This thinking in black and white, which constantly seeks the negation, can be a damaging element in critical rationalism. Most of us know (or try to escape) people who are always negative and always criticizing. These are not bad people; they are simply prisoners of our Western black and white logic that constantly seeks the negation.
The Buddhist tradition tells us that negation lacks the oneness with the parts, and therefore, we should abandon “the poison of contradictions.” Being able to discriminate is an important function of the mind, but a dualistic mind ruled by negation is not a happy mind because it is disconnected from its own true nature. Our true identity is beyond conceptual thinking, and it is by redrawing this conceptualization that we can experience the true nature of the mind.
This is a very subtle process of the mind as the energy vibration of our true nature is extremely soft. One way to experience the subtlety of this energy is through conversation. By following the flow of energy in a conversation, we can learn a lot about the subtlety of our mind. We can see that to be completely clear and open in the mind requires considerable effort. The slightest aversion or attachment changes the energy of a conversation instantaneously. By observing the causes of the changes in the flow of energy, we can see our unconscious patterns of behavior. And if we look even closer by being very mindful, we can see that the energy actually speaks. We can read the energy of other people as they can read the energy we send out. The energy does not lie—it speaks the Truth—about our intensions and who we really are.
Thus, by being fully present we can see the true nature of other people, while being mindful of ourselves and what we reflect on to the world. This can then transform our own interaction with the world towards being more truthful, while at the same time help us to see the true nature of others. Underneath the manifested reality beyond the patterns of behavior, we can see the eternal and true nature of all of humanity. By holding on to the true nature of ourselves and others we can see the lie without becoming the lie. This is the element of enlightenment that transforms our world by letting in the light from the true nature of reality.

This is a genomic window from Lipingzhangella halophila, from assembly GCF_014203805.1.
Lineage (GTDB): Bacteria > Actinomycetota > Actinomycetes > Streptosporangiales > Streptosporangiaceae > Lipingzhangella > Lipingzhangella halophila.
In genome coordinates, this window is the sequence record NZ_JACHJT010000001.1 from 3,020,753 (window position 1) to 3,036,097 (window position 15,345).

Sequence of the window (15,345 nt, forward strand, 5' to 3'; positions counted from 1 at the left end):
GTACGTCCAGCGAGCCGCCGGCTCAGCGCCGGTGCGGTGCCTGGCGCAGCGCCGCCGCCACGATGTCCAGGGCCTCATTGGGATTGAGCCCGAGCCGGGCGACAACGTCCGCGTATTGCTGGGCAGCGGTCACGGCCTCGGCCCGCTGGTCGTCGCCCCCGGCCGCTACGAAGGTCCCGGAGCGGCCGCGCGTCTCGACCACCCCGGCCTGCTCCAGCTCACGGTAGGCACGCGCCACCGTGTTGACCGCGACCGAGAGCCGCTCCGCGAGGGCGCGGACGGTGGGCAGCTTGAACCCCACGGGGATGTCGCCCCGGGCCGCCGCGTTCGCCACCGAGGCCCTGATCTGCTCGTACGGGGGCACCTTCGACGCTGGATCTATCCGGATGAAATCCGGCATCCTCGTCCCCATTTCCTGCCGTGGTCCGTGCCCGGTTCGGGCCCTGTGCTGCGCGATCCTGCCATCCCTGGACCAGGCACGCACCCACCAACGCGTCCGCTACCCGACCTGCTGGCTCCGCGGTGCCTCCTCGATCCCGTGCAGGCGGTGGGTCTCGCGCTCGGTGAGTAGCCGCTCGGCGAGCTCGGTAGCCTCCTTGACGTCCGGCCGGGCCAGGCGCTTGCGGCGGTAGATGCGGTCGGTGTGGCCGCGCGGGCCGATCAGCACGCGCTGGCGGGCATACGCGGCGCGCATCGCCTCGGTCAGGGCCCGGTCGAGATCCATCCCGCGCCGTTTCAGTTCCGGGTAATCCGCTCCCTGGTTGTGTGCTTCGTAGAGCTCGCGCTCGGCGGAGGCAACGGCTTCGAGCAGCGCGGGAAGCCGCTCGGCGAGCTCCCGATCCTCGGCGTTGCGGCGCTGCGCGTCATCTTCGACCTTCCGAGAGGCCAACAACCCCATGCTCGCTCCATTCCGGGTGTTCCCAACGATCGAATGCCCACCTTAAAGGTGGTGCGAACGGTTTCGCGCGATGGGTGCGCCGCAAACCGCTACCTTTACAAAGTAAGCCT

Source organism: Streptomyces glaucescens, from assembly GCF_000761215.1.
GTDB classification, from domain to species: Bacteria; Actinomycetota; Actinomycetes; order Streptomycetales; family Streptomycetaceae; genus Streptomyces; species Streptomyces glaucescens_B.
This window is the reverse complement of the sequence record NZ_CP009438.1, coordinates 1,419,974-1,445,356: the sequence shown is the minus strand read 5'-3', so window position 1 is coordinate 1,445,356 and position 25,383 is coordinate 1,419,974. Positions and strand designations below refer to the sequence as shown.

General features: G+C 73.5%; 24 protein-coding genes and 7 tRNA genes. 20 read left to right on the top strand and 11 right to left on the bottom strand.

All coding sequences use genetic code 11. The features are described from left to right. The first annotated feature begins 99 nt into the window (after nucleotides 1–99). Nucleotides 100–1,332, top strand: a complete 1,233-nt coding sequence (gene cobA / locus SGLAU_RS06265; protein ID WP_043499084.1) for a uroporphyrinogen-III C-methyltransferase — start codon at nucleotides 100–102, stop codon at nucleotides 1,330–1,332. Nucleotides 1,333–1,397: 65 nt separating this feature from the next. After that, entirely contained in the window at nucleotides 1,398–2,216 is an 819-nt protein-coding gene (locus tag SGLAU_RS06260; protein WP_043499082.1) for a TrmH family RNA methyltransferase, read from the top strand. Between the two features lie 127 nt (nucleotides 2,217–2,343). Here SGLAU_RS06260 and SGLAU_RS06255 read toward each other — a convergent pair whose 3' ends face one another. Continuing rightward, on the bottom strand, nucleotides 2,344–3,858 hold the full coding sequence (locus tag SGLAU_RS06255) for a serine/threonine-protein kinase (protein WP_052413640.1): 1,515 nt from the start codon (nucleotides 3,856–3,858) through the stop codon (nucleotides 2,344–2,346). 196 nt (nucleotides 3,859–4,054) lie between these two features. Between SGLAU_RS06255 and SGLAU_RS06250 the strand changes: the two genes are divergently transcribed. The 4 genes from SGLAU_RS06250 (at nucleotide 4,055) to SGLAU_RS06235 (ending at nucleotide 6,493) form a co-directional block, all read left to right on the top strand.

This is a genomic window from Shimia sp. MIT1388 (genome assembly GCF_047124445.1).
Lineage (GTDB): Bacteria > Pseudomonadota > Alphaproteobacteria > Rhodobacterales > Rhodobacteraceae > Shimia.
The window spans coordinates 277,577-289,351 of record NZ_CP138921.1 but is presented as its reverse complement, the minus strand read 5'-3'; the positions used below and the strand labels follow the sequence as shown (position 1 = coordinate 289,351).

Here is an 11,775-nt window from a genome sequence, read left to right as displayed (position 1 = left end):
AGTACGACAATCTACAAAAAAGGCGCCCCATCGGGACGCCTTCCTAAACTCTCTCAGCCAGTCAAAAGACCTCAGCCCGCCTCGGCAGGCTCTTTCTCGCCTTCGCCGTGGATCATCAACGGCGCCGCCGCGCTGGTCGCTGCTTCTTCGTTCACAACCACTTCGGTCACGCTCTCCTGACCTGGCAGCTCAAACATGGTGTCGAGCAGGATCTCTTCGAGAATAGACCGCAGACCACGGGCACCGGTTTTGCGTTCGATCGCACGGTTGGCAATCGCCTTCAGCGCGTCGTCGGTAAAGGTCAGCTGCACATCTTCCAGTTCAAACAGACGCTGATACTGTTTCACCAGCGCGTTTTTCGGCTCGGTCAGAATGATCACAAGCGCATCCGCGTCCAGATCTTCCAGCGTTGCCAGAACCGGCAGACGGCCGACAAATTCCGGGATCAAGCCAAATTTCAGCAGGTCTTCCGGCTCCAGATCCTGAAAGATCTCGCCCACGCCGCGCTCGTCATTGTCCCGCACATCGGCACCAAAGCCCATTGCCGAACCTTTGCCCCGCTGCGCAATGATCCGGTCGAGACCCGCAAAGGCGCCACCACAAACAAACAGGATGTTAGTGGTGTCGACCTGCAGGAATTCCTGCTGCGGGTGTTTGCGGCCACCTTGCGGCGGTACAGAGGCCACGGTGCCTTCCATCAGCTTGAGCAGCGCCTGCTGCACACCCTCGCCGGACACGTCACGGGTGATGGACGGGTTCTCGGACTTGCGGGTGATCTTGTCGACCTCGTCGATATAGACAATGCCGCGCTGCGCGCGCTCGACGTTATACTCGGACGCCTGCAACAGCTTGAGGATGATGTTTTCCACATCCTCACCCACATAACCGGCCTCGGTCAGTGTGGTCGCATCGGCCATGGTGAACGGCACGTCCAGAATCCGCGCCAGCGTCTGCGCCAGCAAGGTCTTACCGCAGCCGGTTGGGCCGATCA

To calm and fine-tune the mind to these subtle energies, Buddhism uses meditation to practice mindfulness and reach enlightenment. Meditation is basically a technique of stilling the mind’s “business” to reach a mindful or empty state. Many people are mindful naturally, while others have never had the experience of the true nature of mind. If you have not experienced meditation and feel that you would like to be more mindful, then I highly recommend meditation. There are many places to do meditation, and for me, the deepest and best meditation is experienced through Vippassana meditation. This is usually a ten day retreat of silent meditation that helps you go very deep within the mind and clear many layers of confusion.
To explain how meditation works, I will briefly explain the three steps in the meditation practice that I personally use. The first step is to sit comfortably in a silent room with the back straight and upright. You close your eyes and begin to calm the mind. To help calm the mind, you can focus on your breathing: in, out, in, out, etc. In the first step as you try to calm the mind, you will experience that your thoughts are many and random.